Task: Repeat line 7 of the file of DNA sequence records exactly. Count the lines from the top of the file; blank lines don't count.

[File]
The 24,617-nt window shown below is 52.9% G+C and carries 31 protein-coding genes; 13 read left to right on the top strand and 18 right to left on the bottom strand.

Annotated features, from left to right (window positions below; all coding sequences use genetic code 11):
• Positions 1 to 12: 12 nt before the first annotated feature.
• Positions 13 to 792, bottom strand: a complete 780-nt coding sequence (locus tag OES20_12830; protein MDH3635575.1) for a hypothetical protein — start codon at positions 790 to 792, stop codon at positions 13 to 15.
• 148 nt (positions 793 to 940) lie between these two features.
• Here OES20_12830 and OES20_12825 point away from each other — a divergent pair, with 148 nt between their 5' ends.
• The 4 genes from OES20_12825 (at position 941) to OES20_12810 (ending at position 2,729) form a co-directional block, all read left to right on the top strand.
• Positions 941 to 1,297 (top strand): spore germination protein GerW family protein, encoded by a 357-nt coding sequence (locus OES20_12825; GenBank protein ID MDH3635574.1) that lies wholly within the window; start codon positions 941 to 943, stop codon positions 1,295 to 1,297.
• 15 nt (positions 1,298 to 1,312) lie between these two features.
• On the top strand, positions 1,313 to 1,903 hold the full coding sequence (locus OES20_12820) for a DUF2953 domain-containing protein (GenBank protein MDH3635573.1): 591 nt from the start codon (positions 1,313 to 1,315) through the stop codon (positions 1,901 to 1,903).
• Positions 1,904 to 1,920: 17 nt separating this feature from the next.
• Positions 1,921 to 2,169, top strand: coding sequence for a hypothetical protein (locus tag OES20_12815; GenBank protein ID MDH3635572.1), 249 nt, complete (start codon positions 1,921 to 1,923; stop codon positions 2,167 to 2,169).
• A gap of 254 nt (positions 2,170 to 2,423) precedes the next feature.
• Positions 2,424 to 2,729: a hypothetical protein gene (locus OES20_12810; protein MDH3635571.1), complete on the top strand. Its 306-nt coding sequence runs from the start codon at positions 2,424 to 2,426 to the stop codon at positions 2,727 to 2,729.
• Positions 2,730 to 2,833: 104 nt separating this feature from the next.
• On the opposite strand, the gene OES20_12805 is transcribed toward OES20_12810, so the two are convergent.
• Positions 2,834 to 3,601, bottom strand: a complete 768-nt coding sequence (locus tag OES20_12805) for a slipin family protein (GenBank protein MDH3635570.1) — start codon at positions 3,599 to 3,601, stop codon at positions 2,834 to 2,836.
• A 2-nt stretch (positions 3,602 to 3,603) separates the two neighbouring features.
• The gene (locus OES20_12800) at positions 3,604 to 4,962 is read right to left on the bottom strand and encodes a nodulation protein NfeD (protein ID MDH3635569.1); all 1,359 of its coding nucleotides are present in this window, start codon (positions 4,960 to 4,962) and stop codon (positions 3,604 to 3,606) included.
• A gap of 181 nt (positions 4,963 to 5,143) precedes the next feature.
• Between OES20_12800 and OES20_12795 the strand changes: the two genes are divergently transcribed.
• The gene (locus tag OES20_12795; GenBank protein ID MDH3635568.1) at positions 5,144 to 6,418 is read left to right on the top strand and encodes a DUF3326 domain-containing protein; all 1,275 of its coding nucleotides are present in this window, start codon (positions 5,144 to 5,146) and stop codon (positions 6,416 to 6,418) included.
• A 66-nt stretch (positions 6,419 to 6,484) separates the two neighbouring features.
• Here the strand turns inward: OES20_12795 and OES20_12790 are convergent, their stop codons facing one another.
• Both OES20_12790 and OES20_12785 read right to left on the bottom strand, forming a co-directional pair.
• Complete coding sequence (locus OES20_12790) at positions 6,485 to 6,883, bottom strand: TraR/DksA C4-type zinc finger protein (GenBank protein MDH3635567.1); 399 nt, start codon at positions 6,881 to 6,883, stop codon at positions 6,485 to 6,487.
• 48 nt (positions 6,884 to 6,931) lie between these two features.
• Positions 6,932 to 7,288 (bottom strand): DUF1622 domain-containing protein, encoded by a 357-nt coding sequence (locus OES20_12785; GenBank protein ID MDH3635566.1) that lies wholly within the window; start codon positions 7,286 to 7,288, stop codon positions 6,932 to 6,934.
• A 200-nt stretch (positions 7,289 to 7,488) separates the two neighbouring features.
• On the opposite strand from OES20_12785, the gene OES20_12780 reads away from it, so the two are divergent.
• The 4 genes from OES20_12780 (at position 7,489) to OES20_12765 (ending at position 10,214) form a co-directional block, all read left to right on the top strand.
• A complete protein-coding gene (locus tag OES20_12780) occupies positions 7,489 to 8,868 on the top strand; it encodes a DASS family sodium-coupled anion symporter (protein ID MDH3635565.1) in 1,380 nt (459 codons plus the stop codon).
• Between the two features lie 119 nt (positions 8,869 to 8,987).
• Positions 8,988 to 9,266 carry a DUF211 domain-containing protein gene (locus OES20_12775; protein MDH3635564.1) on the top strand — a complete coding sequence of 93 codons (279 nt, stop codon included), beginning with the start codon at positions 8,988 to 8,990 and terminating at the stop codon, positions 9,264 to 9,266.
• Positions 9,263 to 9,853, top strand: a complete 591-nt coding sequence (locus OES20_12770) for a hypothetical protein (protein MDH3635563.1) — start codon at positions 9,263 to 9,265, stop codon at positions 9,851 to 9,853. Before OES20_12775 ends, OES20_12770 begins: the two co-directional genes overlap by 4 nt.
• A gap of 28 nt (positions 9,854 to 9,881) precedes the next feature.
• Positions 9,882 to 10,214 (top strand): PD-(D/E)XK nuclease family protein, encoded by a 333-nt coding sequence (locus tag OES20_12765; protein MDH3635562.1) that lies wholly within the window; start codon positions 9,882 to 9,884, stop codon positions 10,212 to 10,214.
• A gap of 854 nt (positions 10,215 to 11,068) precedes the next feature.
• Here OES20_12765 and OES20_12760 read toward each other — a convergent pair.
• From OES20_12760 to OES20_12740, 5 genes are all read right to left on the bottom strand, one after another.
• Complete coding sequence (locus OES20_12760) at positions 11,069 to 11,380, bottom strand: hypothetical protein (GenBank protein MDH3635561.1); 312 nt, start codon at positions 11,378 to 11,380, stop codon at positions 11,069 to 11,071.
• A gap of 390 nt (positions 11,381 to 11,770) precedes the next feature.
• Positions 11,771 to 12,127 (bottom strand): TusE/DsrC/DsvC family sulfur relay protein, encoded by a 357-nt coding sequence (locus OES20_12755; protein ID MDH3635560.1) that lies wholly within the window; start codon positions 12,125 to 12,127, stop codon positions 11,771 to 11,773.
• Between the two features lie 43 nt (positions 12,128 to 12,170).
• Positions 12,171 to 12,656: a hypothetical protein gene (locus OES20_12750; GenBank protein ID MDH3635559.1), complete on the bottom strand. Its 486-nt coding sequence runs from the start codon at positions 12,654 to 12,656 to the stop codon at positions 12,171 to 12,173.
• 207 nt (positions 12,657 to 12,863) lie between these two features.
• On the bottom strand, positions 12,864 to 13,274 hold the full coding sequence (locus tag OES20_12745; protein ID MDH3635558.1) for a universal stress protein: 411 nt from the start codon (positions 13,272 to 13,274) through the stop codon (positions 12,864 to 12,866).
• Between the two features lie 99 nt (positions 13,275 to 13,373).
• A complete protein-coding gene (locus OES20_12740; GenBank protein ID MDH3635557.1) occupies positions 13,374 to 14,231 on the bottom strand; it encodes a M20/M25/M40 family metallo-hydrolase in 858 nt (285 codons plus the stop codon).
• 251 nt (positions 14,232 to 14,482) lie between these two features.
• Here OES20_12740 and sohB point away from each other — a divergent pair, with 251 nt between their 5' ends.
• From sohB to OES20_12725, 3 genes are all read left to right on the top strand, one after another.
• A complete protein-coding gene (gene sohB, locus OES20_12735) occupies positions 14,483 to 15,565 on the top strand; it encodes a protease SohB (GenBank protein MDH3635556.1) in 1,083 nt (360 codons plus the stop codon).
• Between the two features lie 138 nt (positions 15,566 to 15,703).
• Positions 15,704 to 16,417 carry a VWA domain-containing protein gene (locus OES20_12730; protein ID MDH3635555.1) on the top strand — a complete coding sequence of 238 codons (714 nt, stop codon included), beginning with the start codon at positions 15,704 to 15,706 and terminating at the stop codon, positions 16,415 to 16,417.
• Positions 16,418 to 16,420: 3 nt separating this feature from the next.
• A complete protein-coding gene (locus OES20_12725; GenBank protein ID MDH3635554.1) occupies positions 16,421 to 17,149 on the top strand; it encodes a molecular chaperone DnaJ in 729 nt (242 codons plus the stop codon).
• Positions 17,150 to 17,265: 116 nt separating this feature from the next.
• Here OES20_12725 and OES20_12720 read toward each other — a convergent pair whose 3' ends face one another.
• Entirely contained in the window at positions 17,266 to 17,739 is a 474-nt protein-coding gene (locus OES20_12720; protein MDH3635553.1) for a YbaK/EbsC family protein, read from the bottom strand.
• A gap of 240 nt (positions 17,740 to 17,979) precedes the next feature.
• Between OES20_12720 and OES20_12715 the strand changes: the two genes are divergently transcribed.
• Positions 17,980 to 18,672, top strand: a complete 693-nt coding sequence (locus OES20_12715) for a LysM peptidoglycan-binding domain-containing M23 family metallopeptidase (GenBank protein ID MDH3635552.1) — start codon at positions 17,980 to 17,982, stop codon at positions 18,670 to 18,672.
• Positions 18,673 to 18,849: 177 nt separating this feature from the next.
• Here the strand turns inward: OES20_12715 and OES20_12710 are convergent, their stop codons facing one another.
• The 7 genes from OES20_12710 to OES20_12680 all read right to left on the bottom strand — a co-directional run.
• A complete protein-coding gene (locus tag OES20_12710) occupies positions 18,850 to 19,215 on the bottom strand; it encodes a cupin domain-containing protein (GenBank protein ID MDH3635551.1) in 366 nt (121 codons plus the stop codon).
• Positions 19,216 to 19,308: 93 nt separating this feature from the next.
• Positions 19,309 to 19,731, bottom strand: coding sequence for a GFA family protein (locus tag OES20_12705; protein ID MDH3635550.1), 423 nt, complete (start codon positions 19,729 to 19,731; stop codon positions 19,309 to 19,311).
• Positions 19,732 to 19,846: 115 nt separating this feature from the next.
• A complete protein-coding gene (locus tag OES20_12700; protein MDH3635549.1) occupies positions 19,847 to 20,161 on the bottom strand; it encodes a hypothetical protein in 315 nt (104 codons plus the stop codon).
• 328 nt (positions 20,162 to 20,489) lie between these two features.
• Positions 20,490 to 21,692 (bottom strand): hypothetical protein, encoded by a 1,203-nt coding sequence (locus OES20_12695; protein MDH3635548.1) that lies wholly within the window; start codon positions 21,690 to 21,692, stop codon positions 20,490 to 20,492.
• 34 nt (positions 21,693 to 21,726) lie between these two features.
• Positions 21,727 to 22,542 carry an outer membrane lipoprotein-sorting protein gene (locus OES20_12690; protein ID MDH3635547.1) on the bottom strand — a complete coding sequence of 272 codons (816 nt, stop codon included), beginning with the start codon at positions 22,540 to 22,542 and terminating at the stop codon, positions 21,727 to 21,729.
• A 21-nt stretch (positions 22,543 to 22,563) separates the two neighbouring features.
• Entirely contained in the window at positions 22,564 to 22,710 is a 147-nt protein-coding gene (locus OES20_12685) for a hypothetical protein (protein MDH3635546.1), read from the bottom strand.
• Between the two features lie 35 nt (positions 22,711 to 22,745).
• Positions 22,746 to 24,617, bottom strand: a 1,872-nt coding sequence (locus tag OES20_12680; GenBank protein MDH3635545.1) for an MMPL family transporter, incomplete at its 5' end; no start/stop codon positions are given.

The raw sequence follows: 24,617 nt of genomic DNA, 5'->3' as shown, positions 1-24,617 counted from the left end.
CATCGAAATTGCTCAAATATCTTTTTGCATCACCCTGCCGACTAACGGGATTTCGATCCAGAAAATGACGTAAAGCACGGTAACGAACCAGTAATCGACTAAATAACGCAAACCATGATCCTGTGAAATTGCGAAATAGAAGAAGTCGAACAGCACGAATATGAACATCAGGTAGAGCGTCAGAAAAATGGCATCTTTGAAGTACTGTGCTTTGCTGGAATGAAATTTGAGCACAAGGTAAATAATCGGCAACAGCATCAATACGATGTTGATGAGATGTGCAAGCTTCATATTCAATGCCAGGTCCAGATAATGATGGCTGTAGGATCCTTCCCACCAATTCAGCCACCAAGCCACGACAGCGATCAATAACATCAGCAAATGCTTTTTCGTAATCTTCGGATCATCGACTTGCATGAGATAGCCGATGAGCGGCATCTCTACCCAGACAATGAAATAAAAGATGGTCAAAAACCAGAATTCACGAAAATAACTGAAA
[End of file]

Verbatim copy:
• The 4 genes from OES20_12825 (at position 941) to OES20_12810 (ending at position 2,729) form a co-directional block, all read left to right on the top strand.